Skip to content
Register Sign in Wishlist
Hunters in Transition

Hunters in Transition
Mesolithic Societies of Temperate Eurasia and their Transition to Farming

Part of New Directions in Archaeology

Marek Zvelebil, Peter Rowley-Conwy, Clive Gamble, Slavomil Vencl, James Lewthwaite, Janusz K. Koztowski, Stefan K. Koztowski, P. M. Dolukhanov, G. Matyushin, Takeru Akazawa
View all contributors
  • Date Published: June 2009
  • availability: Available
  • format: Paperback
  • isbn: 9780521109574

Paperback

Add to wishlist

Looking for an inspection copy?

Please email academicmarketing@cambridge.edu.au to enquire about an inspection copy of this book

Description
Product filter button
Description
Contents
Resources
Courses
About the Authors
  • Hunters in Transition analyses one of the crucial events in human cultural evolution: the emergence of post-glacial hunter-gatherer communities and the development of farming. Traditionally, the advantages of settled agriculture have been assumed and the transition to farming has been viewed in terms of the simple dispersal of early farming communities northwards across Europe. The contributors to this volume adopt a fresh, more subtle approach. Farming is viewed from a hunter-gatherer perspective as offering both advantages and disadvantages, organisational disruption during the period of transition and far-reaching social consequences for the existing way of life. The hunter-gatherer economy and farming in fact shared a common objective: a guaranteed food supply in a changing natural and social environment. Drawing extensively on research in eastern Europe and temperate Asia, the book argues persuasively for the essential unity of all post-glacial. adaptations whether leading to the dispersal of farming or the retention and elaboration of existing hunter-gatherer strategies.

    Customer reviews

    Not yet reviewed

    Be the first to review

    Review was not posted due to profanity

    ×

    , create a review

    (If you're not , sign out)

    Please enter the right captcha value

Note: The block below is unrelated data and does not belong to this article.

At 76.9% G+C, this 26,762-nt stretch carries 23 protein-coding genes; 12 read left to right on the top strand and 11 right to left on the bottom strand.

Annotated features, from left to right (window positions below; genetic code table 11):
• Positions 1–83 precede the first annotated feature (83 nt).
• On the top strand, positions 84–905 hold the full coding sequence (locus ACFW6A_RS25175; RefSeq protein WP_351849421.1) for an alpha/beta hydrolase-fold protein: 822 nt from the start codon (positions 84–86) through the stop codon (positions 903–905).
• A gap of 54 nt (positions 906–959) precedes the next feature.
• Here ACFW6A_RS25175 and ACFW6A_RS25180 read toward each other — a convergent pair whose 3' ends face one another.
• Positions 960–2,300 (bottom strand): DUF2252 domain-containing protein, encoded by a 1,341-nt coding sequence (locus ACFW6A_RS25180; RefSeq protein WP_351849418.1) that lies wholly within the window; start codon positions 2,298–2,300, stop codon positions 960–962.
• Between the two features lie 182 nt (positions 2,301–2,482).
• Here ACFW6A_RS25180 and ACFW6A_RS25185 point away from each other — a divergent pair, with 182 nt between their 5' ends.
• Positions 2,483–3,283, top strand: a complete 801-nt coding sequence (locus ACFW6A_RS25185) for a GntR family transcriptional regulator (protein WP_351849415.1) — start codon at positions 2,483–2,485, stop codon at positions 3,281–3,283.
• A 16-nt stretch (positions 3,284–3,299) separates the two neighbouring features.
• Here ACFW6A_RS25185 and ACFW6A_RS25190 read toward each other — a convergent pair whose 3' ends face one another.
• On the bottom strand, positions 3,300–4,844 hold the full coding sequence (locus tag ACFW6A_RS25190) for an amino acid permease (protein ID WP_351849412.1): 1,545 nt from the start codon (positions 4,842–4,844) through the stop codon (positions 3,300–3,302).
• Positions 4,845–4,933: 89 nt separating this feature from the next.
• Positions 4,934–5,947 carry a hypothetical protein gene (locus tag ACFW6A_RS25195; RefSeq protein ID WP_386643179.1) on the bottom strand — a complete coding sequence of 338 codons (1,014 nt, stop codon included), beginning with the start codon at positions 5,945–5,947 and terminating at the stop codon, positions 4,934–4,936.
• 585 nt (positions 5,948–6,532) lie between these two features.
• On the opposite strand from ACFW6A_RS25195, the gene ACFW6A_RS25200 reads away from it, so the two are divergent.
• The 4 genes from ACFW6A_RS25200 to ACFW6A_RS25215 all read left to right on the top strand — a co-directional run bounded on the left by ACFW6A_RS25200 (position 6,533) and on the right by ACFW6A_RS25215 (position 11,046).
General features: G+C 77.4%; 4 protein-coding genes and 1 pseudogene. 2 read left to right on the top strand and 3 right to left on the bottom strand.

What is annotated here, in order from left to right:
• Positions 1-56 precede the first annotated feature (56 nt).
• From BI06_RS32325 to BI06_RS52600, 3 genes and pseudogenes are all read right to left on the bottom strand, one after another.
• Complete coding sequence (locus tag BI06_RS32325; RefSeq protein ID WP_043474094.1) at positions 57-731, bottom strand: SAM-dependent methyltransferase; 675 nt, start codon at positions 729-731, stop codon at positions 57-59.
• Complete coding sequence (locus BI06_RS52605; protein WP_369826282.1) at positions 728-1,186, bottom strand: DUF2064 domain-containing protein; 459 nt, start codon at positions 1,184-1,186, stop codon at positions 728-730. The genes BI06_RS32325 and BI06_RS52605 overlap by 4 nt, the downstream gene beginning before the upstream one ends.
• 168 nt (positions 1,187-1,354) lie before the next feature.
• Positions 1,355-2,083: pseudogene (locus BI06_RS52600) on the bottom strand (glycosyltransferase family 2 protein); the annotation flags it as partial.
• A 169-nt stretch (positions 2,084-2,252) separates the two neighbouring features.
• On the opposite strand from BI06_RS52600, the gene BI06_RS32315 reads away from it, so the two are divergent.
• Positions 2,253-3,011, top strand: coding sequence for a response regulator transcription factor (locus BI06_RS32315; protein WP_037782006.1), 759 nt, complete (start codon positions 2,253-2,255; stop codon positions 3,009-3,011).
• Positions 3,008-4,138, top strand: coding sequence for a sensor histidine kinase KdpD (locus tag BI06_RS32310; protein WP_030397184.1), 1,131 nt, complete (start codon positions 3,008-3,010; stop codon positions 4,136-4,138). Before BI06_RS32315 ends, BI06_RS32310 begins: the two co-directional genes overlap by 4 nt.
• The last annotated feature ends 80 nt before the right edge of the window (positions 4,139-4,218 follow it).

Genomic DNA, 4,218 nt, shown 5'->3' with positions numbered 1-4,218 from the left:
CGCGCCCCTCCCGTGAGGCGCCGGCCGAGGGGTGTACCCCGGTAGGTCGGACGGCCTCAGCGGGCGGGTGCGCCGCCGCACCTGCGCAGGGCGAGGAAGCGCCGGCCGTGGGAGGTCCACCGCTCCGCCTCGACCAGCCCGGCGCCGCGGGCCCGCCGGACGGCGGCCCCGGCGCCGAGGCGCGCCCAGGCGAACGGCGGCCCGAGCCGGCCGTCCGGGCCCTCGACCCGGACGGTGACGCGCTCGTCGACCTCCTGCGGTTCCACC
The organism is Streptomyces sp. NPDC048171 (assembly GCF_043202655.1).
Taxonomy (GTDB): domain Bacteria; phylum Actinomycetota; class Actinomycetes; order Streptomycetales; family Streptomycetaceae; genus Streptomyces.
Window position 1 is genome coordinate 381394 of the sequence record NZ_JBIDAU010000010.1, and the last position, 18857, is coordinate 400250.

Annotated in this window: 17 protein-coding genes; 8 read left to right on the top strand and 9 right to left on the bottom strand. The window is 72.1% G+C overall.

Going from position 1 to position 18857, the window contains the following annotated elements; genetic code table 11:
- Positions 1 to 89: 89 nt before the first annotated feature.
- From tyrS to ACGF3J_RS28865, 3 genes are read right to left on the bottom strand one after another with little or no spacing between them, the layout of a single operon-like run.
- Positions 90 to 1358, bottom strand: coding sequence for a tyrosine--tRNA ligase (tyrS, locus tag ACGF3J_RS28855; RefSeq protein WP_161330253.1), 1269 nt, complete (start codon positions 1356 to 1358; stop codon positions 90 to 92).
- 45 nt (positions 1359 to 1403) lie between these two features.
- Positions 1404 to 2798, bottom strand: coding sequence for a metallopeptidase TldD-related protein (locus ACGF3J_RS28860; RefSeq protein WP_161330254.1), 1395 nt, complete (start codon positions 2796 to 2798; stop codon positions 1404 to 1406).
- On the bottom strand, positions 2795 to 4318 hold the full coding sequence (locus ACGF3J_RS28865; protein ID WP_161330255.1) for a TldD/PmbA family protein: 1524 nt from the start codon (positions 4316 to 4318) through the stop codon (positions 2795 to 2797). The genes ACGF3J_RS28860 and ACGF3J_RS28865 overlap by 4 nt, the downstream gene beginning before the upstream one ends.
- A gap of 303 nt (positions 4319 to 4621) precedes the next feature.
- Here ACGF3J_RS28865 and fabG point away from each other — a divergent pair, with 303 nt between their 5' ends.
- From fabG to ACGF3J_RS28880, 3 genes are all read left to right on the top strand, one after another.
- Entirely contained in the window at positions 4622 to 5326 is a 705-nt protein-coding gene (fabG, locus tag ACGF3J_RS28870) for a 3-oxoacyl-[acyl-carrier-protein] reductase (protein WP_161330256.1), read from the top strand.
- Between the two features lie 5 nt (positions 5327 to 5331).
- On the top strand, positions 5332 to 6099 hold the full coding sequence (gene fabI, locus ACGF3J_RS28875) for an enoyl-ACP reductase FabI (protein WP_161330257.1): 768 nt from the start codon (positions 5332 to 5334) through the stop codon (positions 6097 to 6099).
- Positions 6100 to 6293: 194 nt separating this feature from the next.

Please enter a star rating.
    Your review must be a minimum of 12 words.

    How do you rate this item?

    ×

    Product details

    • Date Published: June 2009
    • format: Paperback
    • isbn: 9780521109574
    • length: 204 pages
    • dimensions: 279 x 210 x 11 mm
    • weight: 0.47kg
    • availability: Available
  • Table of Contents

    Introduction: the scope of the present volume Marek Zvelebil
    Part I. The Mesolithic Context of the Transition to Farming
    1. Mesolithic prelude and Neolithic revolution Marek Zvelebil
    2. Between cave painters and crop planters: aspects of the temperate European Mesolithic Peter Rowley-Conwy
    3. The Mesolithic sandwich: ecological approaches and the archaeological record of the early post-glacial Clive Gamble
    4. The role of hunting-gathering populations in the transition to farming: a Central-European perspective Slavomil Vencl
    Part II. Regional Studies:
    5. The transition to food production: a Mediterranean perspective James Lewthwaite
    6. Foragers and farmers in Atlantic Europe Marek Zvelebil and Peter Rowley-Conwy
    7. Foragers of Central Europe and their acculturation Janusz K. Koztowski and Stefan K. Koztowski
    8. The late mesolithic and the transition to food production in Eastern Europe P. M. Dolukhanov
    9. Foragers and farmers in west-Central Asia P. M. Dolukhanov
    10. The Mesolithic and Neolithic in the southern Urals and Central Asia G. Matyushin
    11. Hunter-gatherer adaptations and the transition to food production in Japan Takeru Akazawa
    12. Mesolithic societies and the transition to farming: problems of time, scale and organisation Marek Zvelebil
    Index.

  • Author

    Marek Zvelebil

    Contributors

    Marek Zvelebil, Peter Rowley-Conwy, Clive Gamble, Slavomil Vencl, James Lewthwaite, Janusz K. Koztowski, Stefan K. Koztowski, P. M. Dolukhanov, G. Matyushin, Takeru Akazawa

Sign In

Please sign in to access your account

Cancel

Not already registered? Create an account now. ×

Sorry, this resource is locked

Please register or sign in to request access. If you are having problems accessing these resources please email lecturers@cambridge.org

Register Sign in
Please note that this file is password protected. You will be asked to input your password on the next screen.

» Proceed

You are now leaving the Cambridge University Press website. Your eBook purchase and download will be completed by our partner www.ebooks.com. Please see the permission section of the www.ebooks.com catalogue page for details of the print & copy limits on our eBooks.

Continue ×

Continue ×

Continue ×

Find content that relates to you

Join us online

This site uses cookies to improve your experience. Read more Close

Are you sure you want to delete your account?

This cannot be undone.

Cancel

Thank you for your feedback which will help us improve our service.

If you requested a response, we will make sure to get back to you shortly.

×
Please fill in the required fields in your feedback submission.
×